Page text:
Exclusive: Director Simon Verhoeven Accepts Our Friend Request


We had the opportunity recently to catch up with Simon Verhoeven, the director of the latest “social media horror” flick, Friend Request. We asked him what makes his movie different and what some of his inspiration was when crafting this familiar, yet frightening landscape.

We’ve all been there: accepting a friend request online we really don’t want to. In this story Laura (Alycia Debnam-Carey) is a popular college student who accepts a ping from social outcast Marina. But the friendship doesn’t last, and Marina takes her own life after Laura decides to unfriend her. Pretty soon, a disturbing and mysterious video appears on Laura’s profile, and her Facebook contacts dwindle away. They are literally gone… when Laura’s friends suddenly start dying.

Dread Central: How is Friend Request different from, say, Bedeviled or Unfriended?

Simon Verhoeven: To me, Friend Request feels more like an old school horror movie. I haven’t seen Bedeviled, but Unfriended was stylistically very young as everything was shot through webcams at home.  I think Friend Request is a much more classic visual experience; it offers a rich, dark journey with lots of exciting locations more like an 80s horror film. In terms of story our film is more about the mysterious dark images on a Facebook profile, what they mean, and the solving of a puzzle than the actual online experience and the mechanisms that Unfriended played with.

DC: I think all of us have had the set-up of Friend Request happen to us… we have a party, post pics, and quickly find out whom we forgot to invite to the event! Was this a part of the inspiration for you, or was it something else that happened to spark the idea?

SV: Yes, everybody knows how quickly you can make mistakes online on social networks. Excluding someone from a group or finding out about something that you were excluded from. Observing other people’s lives. Getting jealous, angry, feeling alone. All of this is part of the social network experience, and all of this can lead to scary situations. Also, the meaning of the word “friend” plays a big part in the film. Many of us have 400 Facebook friends or more, but are they really friends? Of course not.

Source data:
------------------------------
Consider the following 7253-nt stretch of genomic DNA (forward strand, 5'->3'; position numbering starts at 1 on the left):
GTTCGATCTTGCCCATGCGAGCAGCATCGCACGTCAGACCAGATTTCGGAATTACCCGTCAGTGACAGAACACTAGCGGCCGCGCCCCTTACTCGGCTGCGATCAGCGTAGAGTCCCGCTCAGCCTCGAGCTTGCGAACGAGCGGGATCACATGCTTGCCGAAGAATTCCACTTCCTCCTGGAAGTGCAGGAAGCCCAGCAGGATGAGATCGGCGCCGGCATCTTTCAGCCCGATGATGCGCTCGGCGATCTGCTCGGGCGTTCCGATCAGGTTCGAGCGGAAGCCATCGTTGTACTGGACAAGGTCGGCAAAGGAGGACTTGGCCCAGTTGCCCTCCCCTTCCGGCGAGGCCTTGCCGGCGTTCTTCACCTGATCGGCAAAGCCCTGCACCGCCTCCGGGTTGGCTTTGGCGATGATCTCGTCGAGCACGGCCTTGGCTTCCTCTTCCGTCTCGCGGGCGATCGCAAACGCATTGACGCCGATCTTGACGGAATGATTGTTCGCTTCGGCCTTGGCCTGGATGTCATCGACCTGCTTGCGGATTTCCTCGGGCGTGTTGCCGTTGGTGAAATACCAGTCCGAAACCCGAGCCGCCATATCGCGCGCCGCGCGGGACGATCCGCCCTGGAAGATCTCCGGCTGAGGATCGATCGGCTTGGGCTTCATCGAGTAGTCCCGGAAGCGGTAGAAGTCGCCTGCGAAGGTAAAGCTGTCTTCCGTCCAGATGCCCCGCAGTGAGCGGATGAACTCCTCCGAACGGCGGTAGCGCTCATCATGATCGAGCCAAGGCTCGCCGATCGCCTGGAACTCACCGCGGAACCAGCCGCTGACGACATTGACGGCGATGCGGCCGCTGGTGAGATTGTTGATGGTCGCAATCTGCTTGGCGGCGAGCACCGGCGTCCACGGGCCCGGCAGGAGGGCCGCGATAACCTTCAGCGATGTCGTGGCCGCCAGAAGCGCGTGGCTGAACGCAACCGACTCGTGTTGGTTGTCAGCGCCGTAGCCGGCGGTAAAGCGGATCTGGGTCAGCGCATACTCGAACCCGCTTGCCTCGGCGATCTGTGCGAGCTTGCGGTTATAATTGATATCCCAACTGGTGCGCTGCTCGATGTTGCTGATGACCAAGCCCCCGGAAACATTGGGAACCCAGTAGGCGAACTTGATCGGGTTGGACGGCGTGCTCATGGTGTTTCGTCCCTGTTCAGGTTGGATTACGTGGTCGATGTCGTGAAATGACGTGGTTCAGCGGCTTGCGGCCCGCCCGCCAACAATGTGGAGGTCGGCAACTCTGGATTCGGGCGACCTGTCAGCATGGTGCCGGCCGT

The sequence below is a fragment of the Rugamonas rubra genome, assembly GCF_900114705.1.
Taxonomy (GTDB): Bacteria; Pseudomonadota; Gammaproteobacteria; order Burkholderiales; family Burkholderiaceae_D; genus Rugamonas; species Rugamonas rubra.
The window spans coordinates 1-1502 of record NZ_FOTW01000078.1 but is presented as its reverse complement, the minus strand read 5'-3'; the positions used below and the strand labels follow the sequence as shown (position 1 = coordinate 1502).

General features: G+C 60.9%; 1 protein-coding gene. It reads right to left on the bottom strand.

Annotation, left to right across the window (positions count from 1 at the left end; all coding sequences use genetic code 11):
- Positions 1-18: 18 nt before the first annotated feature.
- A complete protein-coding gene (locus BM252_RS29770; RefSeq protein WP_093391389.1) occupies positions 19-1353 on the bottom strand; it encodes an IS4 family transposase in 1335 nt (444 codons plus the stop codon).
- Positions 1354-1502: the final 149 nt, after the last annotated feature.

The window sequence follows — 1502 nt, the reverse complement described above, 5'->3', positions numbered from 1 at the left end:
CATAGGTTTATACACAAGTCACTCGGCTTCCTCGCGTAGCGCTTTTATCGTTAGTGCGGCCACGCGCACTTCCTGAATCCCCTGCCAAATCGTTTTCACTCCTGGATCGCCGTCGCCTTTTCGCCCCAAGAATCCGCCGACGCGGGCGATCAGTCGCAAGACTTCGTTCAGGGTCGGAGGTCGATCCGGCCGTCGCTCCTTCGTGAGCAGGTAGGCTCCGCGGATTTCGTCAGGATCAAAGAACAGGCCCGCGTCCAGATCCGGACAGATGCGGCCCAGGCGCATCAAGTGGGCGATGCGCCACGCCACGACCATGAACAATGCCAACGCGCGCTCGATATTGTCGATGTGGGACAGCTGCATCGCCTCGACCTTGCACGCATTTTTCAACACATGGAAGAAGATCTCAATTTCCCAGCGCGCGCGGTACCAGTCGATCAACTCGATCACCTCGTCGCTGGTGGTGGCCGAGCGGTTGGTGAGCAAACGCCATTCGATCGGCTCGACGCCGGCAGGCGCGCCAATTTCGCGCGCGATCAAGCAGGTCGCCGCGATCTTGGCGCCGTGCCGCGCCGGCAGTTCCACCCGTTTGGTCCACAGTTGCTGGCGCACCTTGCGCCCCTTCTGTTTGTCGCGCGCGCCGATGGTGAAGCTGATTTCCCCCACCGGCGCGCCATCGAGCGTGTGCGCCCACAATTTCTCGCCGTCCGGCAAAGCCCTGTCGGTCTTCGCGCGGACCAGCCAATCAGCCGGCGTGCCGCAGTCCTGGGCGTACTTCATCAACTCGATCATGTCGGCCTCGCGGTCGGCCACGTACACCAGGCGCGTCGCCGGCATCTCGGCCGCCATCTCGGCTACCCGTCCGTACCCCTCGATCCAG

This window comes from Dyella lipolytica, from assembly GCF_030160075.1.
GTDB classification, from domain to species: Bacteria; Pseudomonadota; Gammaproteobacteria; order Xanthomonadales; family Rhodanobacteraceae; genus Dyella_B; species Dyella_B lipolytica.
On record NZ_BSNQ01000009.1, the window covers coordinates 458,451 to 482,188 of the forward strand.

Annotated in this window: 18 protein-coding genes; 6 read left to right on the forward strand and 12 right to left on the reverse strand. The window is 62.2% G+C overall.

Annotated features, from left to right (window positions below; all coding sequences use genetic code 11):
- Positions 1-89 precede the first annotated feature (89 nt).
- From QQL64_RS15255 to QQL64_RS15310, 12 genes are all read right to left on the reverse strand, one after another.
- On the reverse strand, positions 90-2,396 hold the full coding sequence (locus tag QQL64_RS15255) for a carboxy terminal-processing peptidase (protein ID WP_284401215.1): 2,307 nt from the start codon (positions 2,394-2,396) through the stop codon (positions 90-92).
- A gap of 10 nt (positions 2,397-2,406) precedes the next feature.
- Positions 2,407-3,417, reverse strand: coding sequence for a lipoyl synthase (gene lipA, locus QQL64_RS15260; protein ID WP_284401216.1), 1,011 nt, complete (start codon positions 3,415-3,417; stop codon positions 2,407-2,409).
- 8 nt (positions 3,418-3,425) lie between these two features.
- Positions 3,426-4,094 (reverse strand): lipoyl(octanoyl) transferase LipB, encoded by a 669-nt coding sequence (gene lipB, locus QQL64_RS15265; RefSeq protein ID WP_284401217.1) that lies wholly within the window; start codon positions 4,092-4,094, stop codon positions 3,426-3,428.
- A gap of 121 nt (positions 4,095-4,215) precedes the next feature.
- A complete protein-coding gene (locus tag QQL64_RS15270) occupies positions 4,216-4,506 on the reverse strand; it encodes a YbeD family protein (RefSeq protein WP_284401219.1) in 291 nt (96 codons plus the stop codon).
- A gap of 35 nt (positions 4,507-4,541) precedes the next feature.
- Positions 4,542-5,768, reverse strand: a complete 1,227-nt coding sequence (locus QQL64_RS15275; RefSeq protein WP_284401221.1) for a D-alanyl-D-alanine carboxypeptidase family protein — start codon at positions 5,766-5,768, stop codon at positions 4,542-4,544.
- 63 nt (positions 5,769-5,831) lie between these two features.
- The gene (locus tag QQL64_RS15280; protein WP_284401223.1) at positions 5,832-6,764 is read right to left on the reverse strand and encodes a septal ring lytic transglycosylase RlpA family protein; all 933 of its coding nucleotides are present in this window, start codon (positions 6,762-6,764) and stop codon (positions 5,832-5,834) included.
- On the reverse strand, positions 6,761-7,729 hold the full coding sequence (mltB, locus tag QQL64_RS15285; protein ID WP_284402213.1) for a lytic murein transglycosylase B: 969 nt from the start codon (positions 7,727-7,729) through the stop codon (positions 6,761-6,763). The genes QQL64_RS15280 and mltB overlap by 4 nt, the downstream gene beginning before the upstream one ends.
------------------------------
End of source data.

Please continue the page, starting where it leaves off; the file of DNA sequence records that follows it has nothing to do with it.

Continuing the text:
DC: Most directors of “teen horror” movies are in their 30s or 40s (for instance, Sean Cunningham, the director of Friday the 13th, was 39 years old in 1980… not exactly a kid) – so tell us how you were able to not only put yourself in the mindset to write for teenage characters, but also whether or not you yourself are into social media and how you experience it.

SV: I am into social media, but very limited. Too much of it stresses me out quickly. Of course when you write a film like that, you try to listen to young people around you, try to observe them, watch their online behavior. And then the actors also bring their energy to it all! But yes, at my age, it is a challenge to write for a young audience. Everything changes so fast nowadays. But then again, I am not the main writer of this film. 

DC: How will the movie appeal to horror fans in general, not just the teenage audience?

SV: Again, I think it feels more like a classic horror film that could have been done in the 80s. It is not just about online stalking, but more about a puzzle of surreal, dark images on a profile that need to be solved in order to stay alive. To me, this whole imagery has more to do with old school horror films and old fairy tales than modern social media-themed films. Also, the movie is about the meaning of true friendship, which is a theme that everybody can relate to. 

DC: It seems “social media horror” is reflective of our times, not unlike the “Satanic Panic horror” of the 1970s. Please share your thoughts on this and how the subject speaks to you as a storyteller and filmmaker.

SV: That is an interesting comparison. I think you are right! Even though we all use social media, there still is something new, strange, and mysterious about this social media world that frightens us collectively. It’s like we’re all part of a big social experiment, and we don’t exactly know where this all will lead to…

We are all hooked up to one system; we put our thoughts, images, wishes, and desires online. Our souls, if you will. We become vulnerable.